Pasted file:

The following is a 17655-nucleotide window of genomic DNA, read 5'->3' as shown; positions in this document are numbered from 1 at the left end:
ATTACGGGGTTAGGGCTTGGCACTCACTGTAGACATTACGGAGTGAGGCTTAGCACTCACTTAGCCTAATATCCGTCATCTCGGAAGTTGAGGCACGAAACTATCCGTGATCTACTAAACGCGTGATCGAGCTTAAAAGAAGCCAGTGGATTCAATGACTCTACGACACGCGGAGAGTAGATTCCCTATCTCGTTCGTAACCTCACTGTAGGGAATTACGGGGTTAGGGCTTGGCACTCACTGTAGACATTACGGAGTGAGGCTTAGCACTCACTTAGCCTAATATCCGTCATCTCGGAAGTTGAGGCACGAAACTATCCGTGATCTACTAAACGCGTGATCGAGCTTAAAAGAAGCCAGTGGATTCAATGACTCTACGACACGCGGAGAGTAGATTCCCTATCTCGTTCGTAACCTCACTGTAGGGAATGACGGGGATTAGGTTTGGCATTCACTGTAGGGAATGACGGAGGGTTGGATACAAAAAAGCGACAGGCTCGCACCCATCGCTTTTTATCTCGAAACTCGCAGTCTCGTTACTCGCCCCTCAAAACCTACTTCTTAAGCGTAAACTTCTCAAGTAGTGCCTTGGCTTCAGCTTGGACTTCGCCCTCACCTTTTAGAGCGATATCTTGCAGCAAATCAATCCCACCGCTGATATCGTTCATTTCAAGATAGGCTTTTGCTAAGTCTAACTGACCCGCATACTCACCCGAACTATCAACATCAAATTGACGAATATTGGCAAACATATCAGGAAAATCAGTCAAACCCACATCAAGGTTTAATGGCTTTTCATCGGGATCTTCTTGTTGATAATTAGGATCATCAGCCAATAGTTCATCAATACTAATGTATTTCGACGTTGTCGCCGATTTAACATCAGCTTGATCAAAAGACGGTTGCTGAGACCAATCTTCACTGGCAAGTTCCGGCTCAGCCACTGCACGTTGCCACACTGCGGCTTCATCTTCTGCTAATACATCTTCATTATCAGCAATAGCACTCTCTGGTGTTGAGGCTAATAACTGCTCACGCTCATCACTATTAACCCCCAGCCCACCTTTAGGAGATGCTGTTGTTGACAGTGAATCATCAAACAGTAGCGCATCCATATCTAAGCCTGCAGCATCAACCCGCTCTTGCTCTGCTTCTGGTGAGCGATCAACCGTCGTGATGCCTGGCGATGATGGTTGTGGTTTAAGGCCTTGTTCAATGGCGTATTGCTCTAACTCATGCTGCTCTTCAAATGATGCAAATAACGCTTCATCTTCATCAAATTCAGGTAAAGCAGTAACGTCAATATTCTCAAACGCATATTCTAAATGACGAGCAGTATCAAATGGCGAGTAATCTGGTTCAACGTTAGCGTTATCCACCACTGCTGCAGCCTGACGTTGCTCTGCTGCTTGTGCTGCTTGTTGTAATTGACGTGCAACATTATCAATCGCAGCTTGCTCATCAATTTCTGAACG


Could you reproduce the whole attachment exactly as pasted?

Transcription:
The following is a 17655-nucleotide window of genomic DNA, read 5'->3' as shown; positions in this document are numbered from 1 at the left end:
ATTACGGGGTTAGGGCTTGGCACTCACTGTAGACATTACGGAGTGAGGCTTAGCACTCACTTAGCCTAATATCCGTCATCTCGGAAGTTGAGGCACGAAACTATCCGTGATCTACTAAACGCGTGATCGAGCTTAAAAGAAGCCAGTGGATTCAATGACTCTACGACACGCGGAGAGTAGATTCCCTATCTCGTTCGTAACCTCACTGTAGGGAATTACGGGGTTAGGGCTTGGCACTCACTGTAGACATTACGGAGTGAGGCTTAGCACTCACTTAGCCTAATATCCGTCATCTCGGAAGTTGAGGCACGAAACTATCCGTGATCTACTAAACGCGTGATCGAGCTTAAAAGAAGCCAGTGGATTCAATGACTCTACGACACGCGGAGAGTAGATTCCCTATCTCGTTCGTAACCTCACTGTAGGGAATGACGGGGATTAGGTTTGGCATTCACTGTAGGGAATGACGGAGGGTTGGATACAAAAAAGCGACAGGCTCGCACCCATCGCTTTTTATCTCGAAACTCGCAGTCTCGTTACTCGCCCCTCAAAACCTACTTCTTAAGCGTAAACTTCTCAAGTAGTGCCTTGGCTTCAGCTTGGACTTCGCCCTCACCTTTTAGAGCGATATCTTGCAGCAAATCAATCCCACCGCTGATATCGTTCATTTCAAGATAGGCTTTTGCTAAGTCTAACTGACCCGCATACTCACCCGAACTATCAACATCAAATTGACGAATATTGGCAAACATATCAGGAAAATCAGTCAAACCCACATCAAGGTTTAATGGCTTTTCATCGGGATCTTCTTGTTGATAATTAGGATCATCAGCCAATAGTTCATCAATACTAATGTATTTCGACGTTGTCGCCGATTTAACATCAGCTTGATCAAAAGACGGTTGCTGAGACCAATCTTCACTGGCAAGTTCCGGCTCAGCCACTGCACGTTGCCACACTGCGGCTTCATCTTCTGCTAATACATCTTCATTATCAGCAATAGCACTCTCTGGTGTTGAGGCTAATAACTGCTCACGCTCATCACTATTAACCCCCAGCCCACCTTTAGGAGATGCTGTTGTTGACAGTGAATCATCAAACAGTAGCGCATCCATATCTAAGCCTGCAGCATCAACCCGCTCTTGCTCTGCTTCTGGTGAGCGATCAACCGTCGTGATGCCTGGCGATGATGGTTGTGGTTTAAGGCCTTGTTCAATGGCGTATTGCTCTAACTCATGCTGCTCTTCAAATGATGCAAATAACGCTTCATCTTCATCAAATTCAGGTAAAGCAGTAACGTCAATATTCTCAAACGCATATTCTAAATGACGAGCAGTATCAAATGGCGAGTAATCTGGTTCAACGTTAGCGTTATCCACCACTGCTGCAGCCTGACGTTGCTCTGCTGCTTGTGCTGCTTGTTGTAATTGACGTGCAACATTATCAATCGCAGCTTGCTCATCAATTTCTGAACG